*) the random pick here is solely because you can't swap your amount to both sides should your adjacent siblings by some fit of lunacy both be willing to.
 « Last Edit: Jul 19th, 2014, 1:48pm by towr » IP Logged

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dudiobugtron
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 Re: Two envelopes problem - a variation   « Reply #20 on: Jul 20th, 2014, 5:24pm » Quote Modify

Imagine a slight alteration to the puzzle as follows:

Each of you writes on a piece of paper, either 'swap' or 'don't swap', and gives this to your grandfather in secret.  The Grandfather then pulls one of these pieces of paper from his hat at random, to decide whether you will swap or not.

What should you write on your piece of paper?
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gregpap
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 Re: Two envelopes problem - a variation   « Reply #21 on: Aug 21st, 2014, 4:30am » Quote Modify

on Dec 16th, 2013, 10:26pm, towr wrote:
 ?   EEnvB= 0.5*EnvA*2 + 0.5*EnvA/2 = 1.25 EnvA EnvA < EEnvB, therefore A should want to switch and B shouldn't.

This is the solution, as the expected return is higher that 1, you should always change, unless you have the  \$160 check, where the expected return is negative already....

I don't believe this riddle should be in the hard category as it's very easy...cheers
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rmsgrey
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 Re: Two envelopes problem - a variation   « Reply #22 on: Aug 22nd, 2014, 7:07am » Quote Modify

on Aug 21st, 2014, 4:30am, gregpap wrote:
 This is the solution, as the expected return is higher that 1, you should always change, unless you have the  \$160 check, where the expected return is negative already....   I don't believe this riddle should be in the hard category as it's very easy...cheers

But if I'm playing against that strategy, then my expected value for switching the \$80 check is negative - I either lose \$40 or gain nothing because you refuse to switch with me. so if I know my opponent is using your "solution", I can make a profit by always ending up with the \$80 when it's \$40 and \$80 in the envelopes (for any other pair, either we always switch and I win half; lose half, or we never switch, and again, I win half; lose half)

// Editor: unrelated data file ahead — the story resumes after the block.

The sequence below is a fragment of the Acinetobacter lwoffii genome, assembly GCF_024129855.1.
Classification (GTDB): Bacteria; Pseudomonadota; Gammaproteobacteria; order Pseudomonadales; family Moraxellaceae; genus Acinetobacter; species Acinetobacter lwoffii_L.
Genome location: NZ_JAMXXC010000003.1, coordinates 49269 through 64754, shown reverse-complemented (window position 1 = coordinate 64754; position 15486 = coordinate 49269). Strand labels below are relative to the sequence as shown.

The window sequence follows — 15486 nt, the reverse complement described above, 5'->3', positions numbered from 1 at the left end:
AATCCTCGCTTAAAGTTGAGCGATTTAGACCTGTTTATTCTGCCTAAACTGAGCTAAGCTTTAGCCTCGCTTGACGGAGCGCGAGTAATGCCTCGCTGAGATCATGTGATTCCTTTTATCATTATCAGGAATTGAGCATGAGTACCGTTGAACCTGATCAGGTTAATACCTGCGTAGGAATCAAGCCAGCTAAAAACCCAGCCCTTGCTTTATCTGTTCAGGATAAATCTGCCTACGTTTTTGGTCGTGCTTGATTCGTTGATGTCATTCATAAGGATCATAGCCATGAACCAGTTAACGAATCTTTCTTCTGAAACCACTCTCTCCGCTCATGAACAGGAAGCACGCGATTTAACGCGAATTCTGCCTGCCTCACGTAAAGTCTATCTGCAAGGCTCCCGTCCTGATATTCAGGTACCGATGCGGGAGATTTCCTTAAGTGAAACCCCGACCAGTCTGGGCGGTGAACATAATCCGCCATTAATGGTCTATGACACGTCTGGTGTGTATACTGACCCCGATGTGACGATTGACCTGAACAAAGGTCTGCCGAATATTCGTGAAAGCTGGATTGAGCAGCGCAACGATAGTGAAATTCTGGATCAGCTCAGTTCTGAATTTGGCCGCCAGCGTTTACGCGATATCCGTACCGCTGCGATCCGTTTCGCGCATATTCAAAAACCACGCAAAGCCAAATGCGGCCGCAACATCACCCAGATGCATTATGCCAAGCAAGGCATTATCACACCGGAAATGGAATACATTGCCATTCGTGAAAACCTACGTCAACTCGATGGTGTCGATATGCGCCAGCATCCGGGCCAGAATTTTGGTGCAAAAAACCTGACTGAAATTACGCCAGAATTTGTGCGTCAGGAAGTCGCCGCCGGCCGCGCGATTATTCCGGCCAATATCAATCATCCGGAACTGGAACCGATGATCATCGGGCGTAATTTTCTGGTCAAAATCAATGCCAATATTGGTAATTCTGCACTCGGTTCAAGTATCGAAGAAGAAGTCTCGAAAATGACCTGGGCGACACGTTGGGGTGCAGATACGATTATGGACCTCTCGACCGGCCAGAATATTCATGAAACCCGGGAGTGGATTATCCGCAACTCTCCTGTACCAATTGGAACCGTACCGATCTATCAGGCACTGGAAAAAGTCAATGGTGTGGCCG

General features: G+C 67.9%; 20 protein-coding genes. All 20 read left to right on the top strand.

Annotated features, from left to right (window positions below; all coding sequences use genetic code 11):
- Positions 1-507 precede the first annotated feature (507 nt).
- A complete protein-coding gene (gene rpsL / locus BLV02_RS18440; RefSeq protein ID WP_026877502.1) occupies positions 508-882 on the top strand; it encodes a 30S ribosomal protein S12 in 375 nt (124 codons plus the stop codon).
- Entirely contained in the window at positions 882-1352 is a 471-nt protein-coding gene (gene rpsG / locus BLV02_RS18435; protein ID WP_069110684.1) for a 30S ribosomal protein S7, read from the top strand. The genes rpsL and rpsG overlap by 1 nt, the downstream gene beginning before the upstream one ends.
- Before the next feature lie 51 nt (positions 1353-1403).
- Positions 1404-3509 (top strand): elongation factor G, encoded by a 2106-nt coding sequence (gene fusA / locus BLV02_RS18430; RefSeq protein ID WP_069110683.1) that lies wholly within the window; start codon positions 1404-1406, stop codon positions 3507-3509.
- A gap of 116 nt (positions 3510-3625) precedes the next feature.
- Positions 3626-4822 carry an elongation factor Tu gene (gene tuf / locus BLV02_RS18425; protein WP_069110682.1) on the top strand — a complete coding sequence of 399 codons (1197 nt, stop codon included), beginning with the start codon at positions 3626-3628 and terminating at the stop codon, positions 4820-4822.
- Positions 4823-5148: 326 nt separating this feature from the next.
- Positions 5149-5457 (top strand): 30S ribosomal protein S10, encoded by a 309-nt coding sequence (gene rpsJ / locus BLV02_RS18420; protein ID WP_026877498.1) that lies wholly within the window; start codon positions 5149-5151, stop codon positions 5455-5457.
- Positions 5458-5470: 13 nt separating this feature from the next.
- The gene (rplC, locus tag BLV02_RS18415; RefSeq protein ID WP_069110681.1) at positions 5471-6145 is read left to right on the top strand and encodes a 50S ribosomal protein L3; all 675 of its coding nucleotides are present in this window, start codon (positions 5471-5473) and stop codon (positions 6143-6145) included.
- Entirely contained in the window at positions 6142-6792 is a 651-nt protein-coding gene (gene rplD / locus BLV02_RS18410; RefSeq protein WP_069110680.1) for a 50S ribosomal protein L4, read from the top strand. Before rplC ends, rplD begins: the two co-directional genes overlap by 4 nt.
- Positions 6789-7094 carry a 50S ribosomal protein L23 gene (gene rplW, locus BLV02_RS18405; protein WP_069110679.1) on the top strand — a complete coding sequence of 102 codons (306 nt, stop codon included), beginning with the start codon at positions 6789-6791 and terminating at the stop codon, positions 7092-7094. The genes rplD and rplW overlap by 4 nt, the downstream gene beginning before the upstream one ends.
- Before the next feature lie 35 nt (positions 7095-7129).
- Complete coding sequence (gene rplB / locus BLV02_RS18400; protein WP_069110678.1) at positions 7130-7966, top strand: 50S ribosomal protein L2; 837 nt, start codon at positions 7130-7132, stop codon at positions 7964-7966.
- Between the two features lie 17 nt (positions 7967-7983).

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Grimbal
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 Re: Two envelopes problem - a variation   « Reply #23 on: Aug 22nd, 2014, 9:52am » Quote Modify

Actually the condition "the amount can be anything from \$5 to \$160"  comes from the initial question, while towr's answer was to the alternate problem in reply #9.  It is not clear whether the limit applies to the second problem.

Rmsgrey's answer refers to the original problem where you end up swapping only with a value <10.

Towr's answers to the alternate problem where A is selected randomly and B calculated from A.  In that case, A should always switch and B never.
 « Last Edit: Aug 22nd, 2014, 9:53am by Grimbal » IP Logged
rmsgrey
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 Re: Two envelopes problem - a variation   « Reply #24 on: Aug 23rd, 2014, 8:38am » Quote Modify

on Jul 20th, 2014, 5:24pm, dudiobugtron wrote:
 Imagine a slight alteration to the puzzle as follows:   Each of you writes on a piece of paper, either 'swap' or 'don't swap', and gives this to your grandfather in secret.  The Grandfather then pulls one of these pieces of paper from his hat at random, to decide whether you will swap or not.   What should you write on your piece of paper?

Assuming that all 5 possible pairs of envelopes are equally likely, and that you're equally likely to get either of a pair, you should write "swap" unless you get the \$160 envelope.

The key difference here is that the actual outcome only depends on what you write or on what your sister writes, not on what both of you write - what you write only counts if your paper gets picked, in which case your sister's choice is irrelevant, so there's no need to take account of what your sister knows.